For many years, Cuba’s National Housing Institute (Instituto Nacional de la Vivienda – INV) has been at the forefront of the island’s quest to ‘rationalize’ and give some agility to the processes that, under often-Kafkaesque laws, Cubans must follow to strengthen and prove their rights over a housing unit.
I use the word ‘rationalize’ with the greatest care, since I am aware that many in Cuba view the U.S. recipe for dealing with the housing needs of those less powerful and wealthy in our communities as very irrational.
I use it with the same care and for the same reasons I avoid using “property rights” when I refer to any Cuban’s rights over their home, preferring the use of “housing rights” to describe the legal relationship between a Cuban and their place of abode.
Cuba’s INV and the two housing laws (Ley General de la Vivienda) that have historically been used to manage Cuba’s housing stock during the Revolutionary period — often under the direction of some of the brightest legal minds Cuba has had during that same period of its history — seem to be heading in the direction of Cuba’s military icons: they may never die, but they are “just fading away”.
This fading act may hint at good news — the kind of news that may, finally, allow me to see a Cuban’s right over their housing unit as an outright “property right”, even if not exactly the same as what we call a “private property right” in our part of the world. I am aware the series of innovative measures taken by the Cuban government over the past few years, many of them after open consultation with the Cuban people, are not aimed at abandoning the socialist socio-economic model, so I am not expecting that to happen, as so many delusional “experts” in Miami are. But it is my belief that the more characteristics Cuba’s “real property rights” share with ours, the more benefit Cuba’s real property “owners” will be able to extract from their real estate asset (and thus far it is one single asset we are talking about: Cubans still can only have/“own” one single house, the one they live in, besides a recreational or vacation home, which no Cuban I personally know has).
Cuba’s constitution does not recognize Cubans a right to a dignified housing unit, but it does emphasize the role the state plays in pursuing that goal. Houses, however, are not to be used for lucrative purposes under Cuba’s laws.
The principle under which “a house is meant to live in, not to live off” is still pretty much the rule of law in Cuba, but it has been eroded in recent years by measures such as the authorization to rent spare rooms in homes to foreign tourists. Another recent tinkering with Cuba’s laws — with, potentially, an eroding effect on Cuban homeowners’ inability to use their houses as a source of income or funds — is found in Decreto Ley 289/2011, which authorized Cubans to mortgage their houses to guarantee a loan from an authorized Cuban bank in order to buy the construction material or pay a construction crew when they want to build a house or rehabilitate the one they live in. The significance of these two “changes” is highlighted by the fact one of the first measures taken by the Cuban Revolution in this field was to ban mortgages and housing rentals. This was achieved 54 years ago by way of the Urban Reform Law (Ley de Reforma Urbana), a law that was given constitutional rank (it was made part of the constitutional framework or Ley Fundamental) by the Cuban revolutionaries.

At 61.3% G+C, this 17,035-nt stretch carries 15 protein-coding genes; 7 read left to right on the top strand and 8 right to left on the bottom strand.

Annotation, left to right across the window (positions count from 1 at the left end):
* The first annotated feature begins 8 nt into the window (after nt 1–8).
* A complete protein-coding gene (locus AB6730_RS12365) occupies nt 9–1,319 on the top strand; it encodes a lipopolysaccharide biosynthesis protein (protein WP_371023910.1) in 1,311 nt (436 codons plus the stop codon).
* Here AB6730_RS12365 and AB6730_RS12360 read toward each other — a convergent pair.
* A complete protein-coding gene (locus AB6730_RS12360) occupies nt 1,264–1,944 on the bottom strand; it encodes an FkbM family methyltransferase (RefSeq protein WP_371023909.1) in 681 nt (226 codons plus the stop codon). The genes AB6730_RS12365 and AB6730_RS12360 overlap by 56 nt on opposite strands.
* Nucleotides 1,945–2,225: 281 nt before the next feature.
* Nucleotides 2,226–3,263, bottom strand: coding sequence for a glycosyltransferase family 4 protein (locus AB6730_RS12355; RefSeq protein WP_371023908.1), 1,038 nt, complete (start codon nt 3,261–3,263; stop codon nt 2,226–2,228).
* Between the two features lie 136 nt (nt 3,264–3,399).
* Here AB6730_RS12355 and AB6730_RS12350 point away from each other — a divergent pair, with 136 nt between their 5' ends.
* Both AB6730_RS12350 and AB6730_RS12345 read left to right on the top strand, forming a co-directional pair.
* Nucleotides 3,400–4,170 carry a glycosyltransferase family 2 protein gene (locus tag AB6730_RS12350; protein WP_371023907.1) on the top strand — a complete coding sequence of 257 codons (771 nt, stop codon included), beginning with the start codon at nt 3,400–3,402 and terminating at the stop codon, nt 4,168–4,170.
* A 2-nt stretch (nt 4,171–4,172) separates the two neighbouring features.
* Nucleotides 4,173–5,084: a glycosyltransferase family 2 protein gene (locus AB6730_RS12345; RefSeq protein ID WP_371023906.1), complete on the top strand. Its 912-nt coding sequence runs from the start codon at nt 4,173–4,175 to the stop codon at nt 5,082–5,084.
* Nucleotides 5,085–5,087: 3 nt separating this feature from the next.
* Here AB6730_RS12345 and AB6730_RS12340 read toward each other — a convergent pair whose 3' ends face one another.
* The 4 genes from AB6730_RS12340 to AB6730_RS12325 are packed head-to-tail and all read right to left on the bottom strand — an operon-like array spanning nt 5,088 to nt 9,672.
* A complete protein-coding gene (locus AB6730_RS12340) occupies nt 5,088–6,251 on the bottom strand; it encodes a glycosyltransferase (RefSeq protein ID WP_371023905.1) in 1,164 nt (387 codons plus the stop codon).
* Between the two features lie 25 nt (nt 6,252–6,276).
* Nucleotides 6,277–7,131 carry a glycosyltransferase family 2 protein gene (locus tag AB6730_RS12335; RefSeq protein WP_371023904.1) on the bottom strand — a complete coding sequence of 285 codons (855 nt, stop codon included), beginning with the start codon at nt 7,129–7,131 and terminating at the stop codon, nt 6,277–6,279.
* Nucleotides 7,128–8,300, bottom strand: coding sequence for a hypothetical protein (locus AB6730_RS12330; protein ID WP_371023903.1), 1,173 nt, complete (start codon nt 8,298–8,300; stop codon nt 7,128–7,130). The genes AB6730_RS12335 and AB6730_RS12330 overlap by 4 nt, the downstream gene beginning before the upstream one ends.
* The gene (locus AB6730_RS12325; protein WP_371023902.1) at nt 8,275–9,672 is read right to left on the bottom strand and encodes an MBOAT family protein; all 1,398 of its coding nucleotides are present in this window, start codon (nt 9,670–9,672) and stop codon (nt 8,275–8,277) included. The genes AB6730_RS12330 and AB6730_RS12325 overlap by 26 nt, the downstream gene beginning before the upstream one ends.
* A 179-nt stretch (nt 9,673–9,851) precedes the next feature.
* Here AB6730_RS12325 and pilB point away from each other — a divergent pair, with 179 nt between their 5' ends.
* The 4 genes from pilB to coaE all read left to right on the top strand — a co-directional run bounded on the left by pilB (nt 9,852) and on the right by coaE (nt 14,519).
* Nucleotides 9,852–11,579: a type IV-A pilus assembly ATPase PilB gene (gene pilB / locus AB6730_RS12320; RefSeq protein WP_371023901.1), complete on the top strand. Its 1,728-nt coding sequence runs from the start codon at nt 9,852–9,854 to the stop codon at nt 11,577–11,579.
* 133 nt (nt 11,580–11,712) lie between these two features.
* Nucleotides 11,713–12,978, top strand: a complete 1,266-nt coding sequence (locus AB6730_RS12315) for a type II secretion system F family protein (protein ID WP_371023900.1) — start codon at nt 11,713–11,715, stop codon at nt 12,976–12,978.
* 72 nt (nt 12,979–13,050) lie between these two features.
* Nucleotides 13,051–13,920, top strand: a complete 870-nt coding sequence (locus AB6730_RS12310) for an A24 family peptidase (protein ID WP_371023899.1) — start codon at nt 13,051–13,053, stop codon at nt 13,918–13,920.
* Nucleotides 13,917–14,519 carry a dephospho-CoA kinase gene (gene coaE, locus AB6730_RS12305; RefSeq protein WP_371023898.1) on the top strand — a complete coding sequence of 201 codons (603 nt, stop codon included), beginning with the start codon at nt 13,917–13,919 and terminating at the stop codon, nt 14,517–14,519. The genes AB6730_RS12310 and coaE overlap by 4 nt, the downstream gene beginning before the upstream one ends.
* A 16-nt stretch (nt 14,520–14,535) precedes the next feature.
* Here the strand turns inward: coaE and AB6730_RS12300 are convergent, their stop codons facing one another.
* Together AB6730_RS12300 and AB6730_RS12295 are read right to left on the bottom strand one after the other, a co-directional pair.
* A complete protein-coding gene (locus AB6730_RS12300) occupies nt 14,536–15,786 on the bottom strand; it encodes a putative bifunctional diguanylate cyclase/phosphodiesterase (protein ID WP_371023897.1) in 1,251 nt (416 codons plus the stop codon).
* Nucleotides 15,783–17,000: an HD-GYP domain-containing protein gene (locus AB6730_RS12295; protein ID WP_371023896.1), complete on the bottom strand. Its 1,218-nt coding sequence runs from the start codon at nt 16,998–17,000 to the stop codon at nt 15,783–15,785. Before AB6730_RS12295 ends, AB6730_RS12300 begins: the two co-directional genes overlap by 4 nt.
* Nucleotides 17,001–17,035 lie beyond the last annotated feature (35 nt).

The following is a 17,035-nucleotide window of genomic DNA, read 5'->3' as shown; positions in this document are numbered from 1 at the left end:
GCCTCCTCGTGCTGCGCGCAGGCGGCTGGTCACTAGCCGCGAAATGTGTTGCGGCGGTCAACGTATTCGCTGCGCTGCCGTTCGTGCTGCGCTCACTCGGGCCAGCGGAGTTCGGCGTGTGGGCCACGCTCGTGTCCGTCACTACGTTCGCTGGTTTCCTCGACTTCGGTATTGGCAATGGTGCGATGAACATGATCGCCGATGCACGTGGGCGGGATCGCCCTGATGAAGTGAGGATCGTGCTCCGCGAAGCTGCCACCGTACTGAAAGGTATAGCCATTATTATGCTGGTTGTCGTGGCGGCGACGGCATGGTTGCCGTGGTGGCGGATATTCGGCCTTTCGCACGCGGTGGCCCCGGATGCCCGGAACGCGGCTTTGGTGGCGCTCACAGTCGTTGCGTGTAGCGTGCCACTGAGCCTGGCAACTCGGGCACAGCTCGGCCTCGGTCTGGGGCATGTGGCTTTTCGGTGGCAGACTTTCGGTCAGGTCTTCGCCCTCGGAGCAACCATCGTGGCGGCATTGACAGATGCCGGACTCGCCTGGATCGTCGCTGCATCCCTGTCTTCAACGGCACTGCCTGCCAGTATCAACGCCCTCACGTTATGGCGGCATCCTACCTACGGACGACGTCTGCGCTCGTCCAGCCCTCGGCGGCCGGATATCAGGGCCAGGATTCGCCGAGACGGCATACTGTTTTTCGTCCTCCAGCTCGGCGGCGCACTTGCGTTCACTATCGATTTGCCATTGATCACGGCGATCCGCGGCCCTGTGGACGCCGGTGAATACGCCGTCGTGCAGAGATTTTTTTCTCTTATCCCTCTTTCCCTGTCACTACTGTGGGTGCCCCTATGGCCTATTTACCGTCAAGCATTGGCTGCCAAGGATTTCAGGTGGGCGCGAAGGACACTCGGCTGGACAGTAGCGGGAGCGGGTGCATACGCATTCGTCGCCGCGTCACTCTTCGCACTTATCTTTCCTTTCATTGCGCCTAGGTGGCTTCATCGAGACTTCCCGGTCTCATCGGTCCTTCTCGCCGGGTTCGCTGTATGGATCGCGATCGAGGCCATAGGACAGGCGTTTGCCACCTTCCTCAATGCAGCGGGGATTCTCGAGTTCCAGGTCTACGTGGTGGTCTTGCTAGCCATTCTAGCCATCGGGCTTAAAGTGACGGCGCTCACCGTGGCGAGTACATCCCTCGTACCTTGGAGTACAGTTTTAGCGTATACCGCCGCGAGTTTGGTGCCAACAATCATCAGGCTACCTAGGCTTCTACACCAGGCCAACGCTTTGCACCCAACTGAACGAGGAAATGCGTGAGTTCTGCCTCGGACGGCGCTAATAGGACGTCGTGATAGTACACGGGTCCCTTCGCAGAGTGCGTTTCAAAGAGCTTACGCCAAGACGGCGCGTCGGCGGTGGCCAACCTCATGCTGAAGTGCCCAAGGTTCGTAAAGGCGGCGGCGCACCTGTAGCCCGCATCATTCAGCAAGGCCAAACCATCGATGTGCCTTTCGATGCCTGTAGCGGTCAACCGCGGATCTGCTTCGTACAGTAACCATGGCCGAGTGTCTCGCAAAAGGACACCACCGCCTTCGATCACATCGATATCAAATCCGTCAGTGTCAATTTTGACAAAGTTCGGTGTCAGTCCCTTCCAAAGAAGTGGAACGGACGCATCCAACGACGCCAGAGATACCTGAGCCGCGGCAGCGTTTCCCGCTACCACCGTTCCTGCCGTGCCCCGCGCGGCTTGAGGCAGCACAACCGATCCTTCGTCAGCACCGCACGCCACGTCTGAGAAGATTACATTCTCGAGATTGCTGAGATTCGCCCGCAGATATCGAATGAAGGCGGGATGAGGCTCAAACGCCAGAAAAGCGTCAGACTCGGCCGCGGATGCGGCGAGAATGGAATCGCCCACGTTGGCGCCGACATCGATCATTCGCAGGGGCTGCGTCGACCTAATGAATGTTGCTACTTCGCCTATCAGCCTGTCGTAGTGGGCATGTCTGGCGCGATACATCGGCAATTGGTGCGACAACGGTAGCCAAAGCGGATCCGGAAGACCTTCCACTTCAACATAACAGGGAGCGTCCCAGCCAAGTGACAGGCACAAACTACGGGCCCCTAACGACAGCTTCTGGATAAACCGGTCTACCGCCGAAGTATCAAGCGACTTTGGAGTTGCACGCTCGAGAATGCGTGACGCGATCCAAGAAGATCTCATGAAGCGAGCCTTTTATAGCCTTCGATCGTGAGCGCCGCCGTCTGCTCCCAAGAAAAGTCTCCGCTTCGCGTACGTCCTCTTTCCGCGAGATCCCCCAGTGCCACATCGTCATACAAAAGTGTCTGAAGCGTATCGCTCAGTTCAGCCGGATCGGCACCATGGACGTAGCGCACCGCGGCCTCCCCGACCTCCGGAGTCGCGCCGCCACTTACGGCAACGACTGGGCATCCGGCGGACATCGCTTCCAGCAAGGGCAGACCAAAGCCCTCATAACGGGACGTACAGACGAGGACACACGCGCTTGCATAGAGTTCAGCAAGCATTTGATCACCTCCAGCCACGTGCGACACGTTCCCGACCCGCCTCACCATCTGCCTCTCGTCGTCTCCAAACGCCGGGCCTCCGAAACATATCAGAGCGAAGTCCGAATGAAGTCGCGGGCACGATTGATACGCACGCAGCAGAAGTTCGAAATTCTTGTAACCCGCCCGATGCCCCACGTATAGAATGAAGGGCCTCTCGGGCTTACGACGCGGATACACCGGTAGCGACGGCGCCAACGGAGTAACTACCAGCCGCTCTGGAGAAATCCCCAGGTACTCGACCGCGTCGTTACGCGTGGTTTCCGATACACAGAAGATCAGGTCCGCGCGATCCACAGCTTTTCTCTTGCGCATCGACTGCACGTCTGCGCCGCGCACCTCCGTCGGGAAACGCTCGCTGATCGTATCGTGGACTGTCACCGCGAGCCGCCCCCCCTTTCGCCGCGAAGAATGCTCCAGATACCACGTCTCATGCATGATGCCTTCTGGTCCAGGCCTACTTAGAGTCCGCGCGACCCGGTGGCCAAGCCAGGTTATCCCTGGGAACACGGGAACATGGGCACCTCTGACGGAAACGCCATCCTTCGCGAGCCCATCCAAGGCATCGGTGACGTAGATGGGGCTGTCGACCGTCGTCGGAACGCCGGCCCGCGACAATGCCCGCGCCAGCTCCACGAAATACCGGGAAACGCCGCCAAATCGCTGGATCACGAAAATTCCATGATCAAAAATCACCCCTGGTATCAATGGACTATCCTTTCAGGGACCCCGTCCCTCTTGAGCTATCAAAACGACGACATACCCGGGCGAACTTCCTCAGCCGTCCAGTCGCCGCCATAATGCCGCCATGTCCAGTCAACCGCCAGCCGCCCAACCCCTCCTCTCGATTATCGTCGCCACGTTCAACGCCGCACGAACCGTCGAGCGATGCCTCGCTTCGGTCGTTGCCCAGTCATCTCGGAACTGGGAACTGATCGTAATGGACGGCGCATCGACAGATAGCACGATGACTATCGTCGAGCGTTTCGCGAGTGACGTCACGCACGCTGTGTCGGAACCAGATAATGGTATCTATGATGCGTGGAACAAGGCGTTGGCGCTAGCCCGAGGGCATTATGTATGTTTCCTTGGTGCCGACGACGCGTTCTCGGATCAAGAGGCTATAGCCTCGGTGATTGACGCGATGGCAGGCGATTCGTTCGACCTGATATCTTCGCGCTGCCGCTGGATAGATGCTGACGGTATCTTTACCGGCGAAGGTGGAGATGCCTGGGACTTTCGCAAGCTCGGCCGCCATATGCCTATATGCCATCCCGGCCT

Now comes Decreto Ley 322/2014, effective January 2015, which sets aside (“extinguishes” reads the new law) the National Housing Institute and assigns most of its functions to the Construction Ministry (MICONS) and to the Physical Planning Institute (Instituto de Planificaciòn Fìsica, or IPF), without significantly changing the Housing Law or housing policy, which now are to be applied and overseen by the MICONS.
At first glance, one of the ideas behind these changes appears to be to facilitate and expedite, if not encourage, the individual initiative of Cubans with the resources to build, remodel or enlarge their own houses. The administrative law rules for this type of endeavors are now to be simplified and the processes — for obtaining building licenses, occupation licenses and other administrative authorizations, as well as cadastral valuations for tax purposes, the assignment of state-owned land to those who want to built a house on it and the certification of land boundaries and the resolution of boundary disputes — will be directed by the baton of the IPF.
Provincial and Municipal Housing Offices (Direcciones Provinciales y Municipales de la Vivienda) are preserved, subordinated to the local organs of the Popular Power (organos locales del Poder Popular), but now run by the construction ministry, which will have two new dependencies: a Dirección General de la Vivienda and the Dirección de Asuntos Legales de la Vivienda.
This is just the latest skirmish against the excessive “administrativización” of the law and the legal processes in Cuba. Will the desired flexibility be obtained? We will know with time. But there are hints of an opening to more economically oriented and rational approaches; asked recently whether, under the new rules, a Cuban homeowner will be able to rent his house when he is abroad, the legal director of the still functioning INV answered with an unqualified “yes”.
José Manuel Pallí is president of Miami-based World Wide Title. He can be reached a firstname.lastname@example.org.